At this year’s Faculty Convocation, five faculty members and one teaching assistant were honored by their peers for excellence in topics such as teaching, research, and scholarship. One so honored was computer science professor Neil Heffernan, who was presented with the 2017 Trustees’ Award for Outstanding Research and Creative Scholarship for his work on the ASSISTments program, which has been years in the making.
The presentation was prefaced by remarks from vice provost for research Bogdan Vernescu. “He brings energy and passion to his research with the ASSISTments system. His work is visionary, sustained, and highly successful,” Vernescu said, going on to cite one of Heffernan’s recommenders for the award, who said that, “As a researcher, Dr. Heffernan hits the perfect trifecta: craftsmanship, peer reviewed scholarship, and national and international recognition.”
As recipient of this award, Heffernan will lead the procession at tomorrow’s graduate students commencement ceremony. The honor is especially fitting for a professor who’s spent the majority of his life championing the fundamentals of education, and always working to make improvements in the lives of students.
“I can’t believe I get paid to do the job I do and support students,” Heffernan said during his acceptance speech, when he was quick to recognize his wife, Cristina, who has been collaborating with him on the groundbreaking program since its inception.
The Heffernans have worked on the program since 2002, and one only has to spend a few moments with them to understand how much of a labor of love ASSISTments is to them. The computerized system gives students immediate feedback as they complete their homework, and teachers receive a report listing the issues that gave students the hardest time, making for a more effective lesson the next day, a decrease in math anxiety, and an increase in student learning.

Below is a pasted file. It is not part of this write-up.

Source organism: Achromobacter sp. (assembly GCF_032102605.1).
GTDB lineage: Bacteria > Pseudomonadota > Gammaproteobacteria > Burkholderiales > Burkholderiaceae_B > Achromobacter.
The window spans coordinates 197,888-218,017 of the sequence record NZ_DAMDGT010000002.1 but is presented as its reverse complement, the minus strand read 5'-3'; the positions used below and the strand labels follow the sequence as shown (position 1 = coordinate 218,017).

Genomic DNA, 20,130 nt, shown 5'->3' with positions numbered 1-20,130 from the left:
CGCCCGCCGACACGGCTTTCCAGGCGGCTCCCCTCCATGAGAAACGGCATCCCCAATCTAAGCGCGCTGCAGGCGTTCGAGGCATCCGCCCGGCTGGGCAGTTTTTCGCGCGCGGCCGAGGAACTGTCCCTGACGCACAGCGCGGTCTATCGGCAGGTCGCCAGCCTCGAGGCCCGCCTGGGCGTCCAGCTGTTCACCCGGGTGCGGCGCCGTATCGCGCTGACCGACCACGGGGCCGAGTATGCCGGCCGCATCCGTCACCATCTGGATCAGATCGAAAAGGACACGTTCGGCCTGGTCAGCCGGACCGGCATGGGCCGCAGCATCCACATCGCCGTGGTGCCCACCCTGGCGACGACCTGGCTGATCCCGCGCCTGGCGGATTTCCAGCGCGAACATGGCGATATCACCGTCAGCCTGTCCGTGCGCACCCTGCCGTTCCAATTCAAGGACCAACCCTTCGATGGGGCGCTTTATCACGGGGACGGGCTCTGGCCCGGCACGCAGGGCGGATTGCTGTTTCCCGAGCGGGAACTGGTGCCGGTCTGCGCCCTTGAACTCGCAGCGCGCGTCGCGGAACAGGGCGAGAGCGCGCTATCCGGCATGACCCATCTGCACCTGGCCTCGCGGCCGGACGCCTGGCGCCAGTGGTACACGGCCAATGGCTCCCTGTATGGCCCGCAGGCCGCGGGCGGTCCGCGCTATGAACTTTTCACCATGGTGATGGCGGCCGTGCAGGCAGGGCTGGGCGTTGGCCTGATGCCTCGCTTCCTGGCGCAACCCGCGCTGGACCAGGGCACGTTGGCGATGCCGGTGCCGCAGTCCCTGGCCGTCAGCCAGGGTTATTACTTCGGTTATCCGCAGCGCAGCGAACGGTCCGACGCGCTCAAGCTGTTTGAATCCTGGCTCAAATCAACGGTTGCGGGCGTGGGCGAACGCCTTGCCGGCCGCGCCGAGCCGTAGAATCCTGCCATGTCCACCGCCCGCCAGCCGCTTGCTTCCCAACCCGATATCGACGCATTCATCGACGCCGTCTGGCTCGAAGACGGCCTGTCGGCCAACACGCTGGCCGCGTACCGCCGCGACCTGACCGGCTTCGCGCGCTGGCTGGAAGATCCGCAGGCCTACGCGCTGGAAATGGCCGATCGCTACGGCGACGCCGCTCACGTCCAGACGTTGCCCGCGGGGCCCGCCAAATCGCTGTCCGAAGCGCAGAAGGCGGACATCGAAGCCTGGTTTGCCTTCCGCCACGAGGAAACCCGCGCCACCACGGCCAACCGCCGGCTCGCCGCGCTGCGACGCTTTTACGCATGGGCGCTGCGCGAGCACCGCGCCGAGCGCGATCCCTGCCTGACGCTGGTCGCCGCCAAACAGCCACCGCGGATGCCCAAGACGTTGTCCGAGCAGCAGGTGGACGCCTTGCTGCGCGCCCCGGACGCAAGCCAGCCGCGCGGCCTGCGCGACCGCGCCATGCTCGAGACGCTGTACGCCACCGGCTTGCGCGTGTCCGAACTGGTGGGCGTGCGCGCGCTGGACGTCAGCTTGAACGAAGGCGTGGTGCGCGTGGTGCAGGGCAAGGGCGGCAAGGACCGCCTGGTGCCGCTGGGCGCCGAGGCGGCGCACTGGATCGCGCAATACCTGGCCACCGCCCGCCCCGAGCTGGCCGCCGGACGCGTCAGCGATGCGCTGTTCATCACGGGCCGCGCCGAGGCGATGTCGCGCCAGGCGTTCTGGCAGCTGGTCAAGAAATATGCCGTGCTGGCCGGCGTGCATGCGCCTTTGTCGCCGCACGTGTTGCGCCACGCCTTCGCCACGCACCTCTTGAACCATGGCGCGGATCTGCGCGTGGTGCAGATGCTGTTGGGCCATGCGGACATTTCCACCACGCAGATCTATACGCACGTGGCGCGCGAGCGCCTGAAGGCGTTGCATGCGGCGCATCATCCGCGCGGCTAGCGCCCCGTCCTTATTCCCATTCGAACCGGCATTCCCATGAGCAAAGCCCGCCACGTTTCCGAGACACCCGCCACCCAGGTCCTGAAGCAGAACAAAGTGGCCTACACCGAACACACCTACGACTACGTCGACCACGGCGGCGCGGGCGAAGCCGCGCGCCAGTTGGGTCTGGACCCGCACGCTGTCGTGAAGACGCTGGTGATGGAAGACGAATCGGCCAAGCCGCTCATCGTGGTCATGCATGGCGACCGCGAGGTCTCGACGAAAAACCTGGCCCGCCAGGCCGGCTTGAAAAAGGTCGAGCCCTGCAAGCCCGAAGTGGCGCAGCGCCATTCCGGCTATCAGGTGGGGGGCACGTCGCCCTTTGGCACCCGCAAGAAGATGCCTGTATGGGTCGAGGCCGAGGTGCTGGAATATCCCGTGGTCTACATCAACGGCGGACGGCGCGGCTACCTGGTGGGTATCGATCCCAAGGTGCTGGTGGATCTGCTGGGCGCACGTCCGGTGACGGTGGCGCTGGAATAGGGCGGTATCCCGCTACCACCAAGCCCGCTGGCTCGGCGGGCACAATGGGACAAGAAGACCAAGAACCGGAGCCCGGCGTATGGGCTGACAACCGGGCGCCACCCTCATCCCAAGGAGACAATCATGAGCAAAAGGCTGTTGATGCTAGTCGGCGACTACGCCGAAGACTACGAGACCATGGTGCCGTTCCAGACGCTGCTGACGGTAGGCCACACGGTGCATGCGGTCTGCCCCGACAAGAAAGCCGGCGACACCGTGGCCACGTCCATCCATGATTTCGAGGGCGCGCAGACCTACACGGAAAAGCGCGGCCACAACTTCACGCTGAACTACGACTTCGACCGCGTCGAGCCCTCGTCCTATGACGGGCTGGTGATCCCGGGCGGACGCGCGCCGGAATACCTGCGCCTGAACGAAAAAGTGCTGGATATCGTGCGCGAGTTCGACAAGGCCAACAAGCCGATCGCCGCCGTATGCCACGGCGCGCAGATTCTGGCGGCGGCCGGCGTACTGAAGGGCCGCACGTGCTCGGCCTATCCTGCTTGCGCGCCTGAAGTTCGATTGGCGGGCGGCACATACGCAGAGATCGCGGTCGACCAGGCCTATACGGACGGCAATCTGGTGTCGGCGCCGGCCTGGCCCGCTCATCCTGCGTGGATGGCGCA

“I’ve been interested in education and educational reform since high school, and had strong opinions on how we could and should actually change schools,” Heffernan explains. During his time at Amherst College, he ran tutoring programs and worked as a campus recruiter with Teach for America, an organization whose members teach in low-income schools and work to increase opportunities for their students. He eventually recruited five percent of his college class and went on to join Teach for America a few years later, teaching middle school mathematics and science at an inner city school.
"He brings energy and passion to his research with the ASSISTments system. His work is visionary, sustained, and highly successful." -Bogdan Vernescu
During his second year of teaching, he wanted to give his students access to the best algebra class possible, citing that “they can’t demonstrate their potential to a university … There’s no way they can get out of poverty if they don’t get algebra.”
To help his students, Heffernan regularly made up extra worksheets, problems, and quizzes tailored to each student’s trouble spots, but it was difficult to keep track of those individual needs. Soon enough, his background in computer science kicked in, and he realized he could computerize the process. ASSISTments was born soon after, leading to presentations on innovative assessment and innovation at White House visits in September 2016 and efficacy studies in Maine, among other states, to prove the program’s effectiveness. Since then more than 50,000 students have solved 12 million problems, thanks to the Heffernans’ work.
Heffernan’s office features a wall dedicated to grant applications, which he hopes to apply to in order to further broaden ASSISTments’ reach and the positive impact it has had on both students and teachers. With Cristina and vice president for university advancement Bill McAvoy, he will visit the Alfond Foundation later this month to present additional research and, hopefully, secure grant funding to improve ASSISTments even more.
Heffernan is now in the process of creating a system for teachers to use each other’s feedback messages to help their own students (“I’m not the only guy with ideas,” he says), and eventually, he would like the program to expand for use in physics and chemistry.
“There are changes happening in the classroom,” he says. “Teachers are changing the way they’re going over homework.”
- By Allison Racicot